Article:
Population structure of sockeye salmon of the central coast of British Columbia: implications for recovery planning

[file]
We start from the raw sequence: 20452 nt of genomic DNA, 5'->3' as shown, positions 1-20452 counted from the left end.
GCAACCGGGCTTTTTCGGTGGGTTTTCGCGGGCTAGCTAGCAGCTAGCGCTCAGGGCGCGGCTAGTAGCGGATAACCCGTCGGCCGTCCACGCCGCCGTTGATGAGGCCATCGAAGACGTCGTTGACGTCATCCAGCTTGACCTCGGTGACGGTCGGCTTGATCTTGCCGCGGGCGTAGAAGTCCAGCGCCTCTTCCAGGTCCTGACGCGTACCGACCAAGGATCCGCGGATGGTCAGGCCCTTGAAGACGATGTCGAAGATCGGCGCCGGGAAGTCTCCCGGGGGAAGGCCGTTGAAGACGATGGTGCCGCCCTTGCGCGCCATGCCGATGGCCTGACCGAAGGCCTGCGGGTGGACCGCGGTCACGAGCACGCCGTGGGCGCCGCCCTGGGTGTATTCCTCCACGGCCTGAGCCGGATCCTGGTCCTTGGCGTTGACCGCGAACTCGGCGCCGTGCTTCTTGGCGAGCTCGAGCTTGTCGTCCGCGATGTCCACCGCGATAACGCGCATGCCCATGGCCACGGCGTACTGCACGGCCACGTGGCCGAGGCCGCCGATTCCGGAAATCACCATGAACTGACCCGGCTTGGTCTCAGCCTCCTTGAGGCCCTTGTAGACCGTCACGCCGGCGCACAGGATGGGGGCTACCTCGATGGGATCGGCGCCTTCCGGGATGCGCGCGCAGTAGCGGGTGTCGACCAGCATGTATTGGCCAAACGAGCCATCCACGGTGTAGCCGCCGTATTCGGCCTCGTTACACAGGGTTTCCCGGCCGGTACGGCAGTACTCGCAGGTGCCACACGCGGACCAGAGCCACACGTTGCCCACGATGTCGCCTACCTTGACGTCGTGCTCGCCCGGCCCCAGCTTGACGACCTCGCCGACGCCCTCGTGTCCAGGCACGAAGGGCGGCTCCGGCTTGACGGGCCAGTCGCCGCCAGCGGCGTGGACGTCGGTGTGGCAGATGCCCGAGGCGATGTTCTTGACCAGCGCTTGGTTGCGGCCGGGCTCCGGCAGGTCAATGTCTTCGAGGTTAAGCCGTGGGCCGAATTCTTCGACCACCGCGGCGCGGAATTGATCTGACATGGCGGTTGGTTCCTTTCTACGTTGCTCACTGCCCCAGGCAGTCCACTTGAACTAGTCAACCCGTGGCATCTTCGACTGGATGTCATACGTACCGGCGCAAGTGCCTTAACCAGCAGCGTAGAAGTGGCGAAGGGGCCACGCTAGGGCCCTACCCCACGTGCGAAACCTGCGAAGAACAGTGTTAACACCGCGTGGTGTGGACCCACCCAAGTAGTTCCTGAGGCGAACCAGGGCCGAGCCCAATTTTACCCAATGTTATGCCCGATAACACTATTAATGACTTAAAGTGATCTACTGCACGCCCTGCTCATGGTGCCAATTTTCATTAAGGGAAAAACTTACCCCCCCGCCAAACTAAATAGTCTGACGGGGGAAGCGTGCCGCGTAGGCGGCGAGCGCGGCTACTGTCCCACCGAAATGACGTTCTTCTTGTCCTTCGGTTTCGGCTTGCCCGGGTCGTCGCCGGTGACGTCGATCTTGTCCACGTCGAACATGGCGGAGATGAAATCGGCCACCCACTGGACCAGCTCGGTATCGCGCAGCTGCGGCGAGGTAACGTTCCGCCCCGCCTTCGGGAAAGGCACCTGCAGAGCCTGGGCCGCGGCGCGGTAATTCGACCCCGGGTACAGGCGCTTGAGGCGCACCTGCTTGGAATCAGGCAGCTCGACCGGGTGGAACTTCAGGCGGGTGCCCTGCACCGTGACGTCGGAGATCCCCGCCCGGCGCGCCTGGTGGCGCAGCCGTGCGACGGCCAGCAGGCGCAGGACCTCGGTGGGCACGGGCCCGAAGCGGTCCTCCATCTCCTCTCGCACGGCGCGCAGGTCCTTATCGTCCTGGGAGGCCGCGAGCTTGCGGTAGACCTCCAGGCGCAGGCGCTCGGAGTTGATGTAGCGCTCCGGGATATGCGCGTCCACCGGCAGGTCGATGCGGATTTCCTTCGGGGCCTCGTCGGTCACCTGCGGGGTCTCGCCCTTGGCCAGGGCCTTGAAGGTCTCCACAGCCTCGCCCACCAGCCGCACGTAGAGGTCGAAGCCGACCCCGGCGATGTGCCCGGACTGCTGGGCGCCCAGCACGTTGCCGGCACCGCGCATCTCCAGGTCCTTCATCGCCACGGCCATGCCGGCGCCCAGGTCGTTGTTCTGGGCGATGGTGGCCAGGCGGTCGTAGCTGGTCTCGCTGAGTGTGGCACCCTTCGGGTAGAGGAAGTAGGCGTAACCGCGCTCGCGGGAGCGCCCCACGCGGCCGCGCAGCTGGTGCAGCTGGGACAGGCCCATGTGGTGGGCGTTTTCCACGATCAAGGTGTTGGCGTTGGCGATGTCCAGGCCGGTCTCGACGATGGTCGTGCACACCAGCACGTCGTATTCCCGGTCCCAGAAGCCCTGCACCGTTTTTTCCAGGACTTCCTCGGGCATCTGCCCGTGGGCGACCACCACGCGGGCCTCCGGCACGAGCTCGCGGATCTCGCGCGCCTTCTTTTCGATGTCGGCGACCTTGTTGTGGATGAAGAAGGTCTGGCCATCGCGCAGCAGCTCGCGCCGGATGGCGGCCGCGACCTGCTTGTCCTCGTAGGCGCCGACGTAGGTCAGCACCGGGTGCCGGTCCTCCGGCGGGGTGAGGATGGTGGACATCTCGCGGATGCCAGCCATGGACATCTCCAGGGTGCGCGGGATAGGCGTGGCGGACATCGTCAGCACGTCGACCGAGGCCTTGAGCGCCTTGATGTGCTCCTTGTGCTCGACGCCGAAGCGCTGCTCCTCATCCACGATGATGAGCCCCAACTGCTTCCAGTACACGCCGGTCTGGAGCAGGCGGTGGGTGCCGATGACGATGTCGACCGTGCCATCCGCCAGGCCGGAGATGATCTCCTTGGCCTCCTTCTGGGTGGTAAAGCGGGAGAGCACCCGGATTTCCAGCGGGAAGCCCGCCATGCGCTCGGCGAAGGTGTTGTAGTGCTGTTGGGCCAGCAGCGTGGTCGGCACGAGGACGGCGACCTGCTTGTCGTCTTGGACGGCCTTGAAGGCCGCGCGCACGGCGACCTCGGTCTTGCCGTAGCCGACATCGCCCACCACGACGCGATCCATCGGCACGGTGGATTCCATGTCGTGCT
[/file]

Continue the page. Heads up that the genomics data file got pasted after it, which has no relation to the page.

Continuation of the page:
The populations of sockeye salmon Oncorhynchus nerka of the south-central coast of British Columbia are in decline. To assist in recovery planning, we determined the population structure of sockeye salmon in the region by assaying the genetic variability of 10 microsatellite DNA loci in samples of sockeye salmon from 22 sites associated with 15 rearing lakes. Samples of sockeye salmon from the watersheds with the largest historical runs in the region were studied. Special emphasis was given to investigating genetic divergence among sockeye salmon spawning in seven rivers of the Owikeno Lake watershed, which once supported the largest sockeye salmon run in south-central British Columbia. Across the region, a mosaic of genetic divergence was evident. Reproductive isolation among watersheds was pronounced in all but one case, making transfer of fish between watersheds inadvisable. Genetic stock identification simulations demonstrated that fish from different watersheds could be accurately distinguished — which will allow for identification of threatened stocks in coastal mixed-stock fishery samples. Within the Owikeno Lake watershed we found little evidence of persistent genetic structure, which precludes the use of genetic stock identification to estimate escapements to its glacially turbid tributaries. Lack of persistent structure supports managing the majority of Owikeno Lake sockeye salmon as a single population.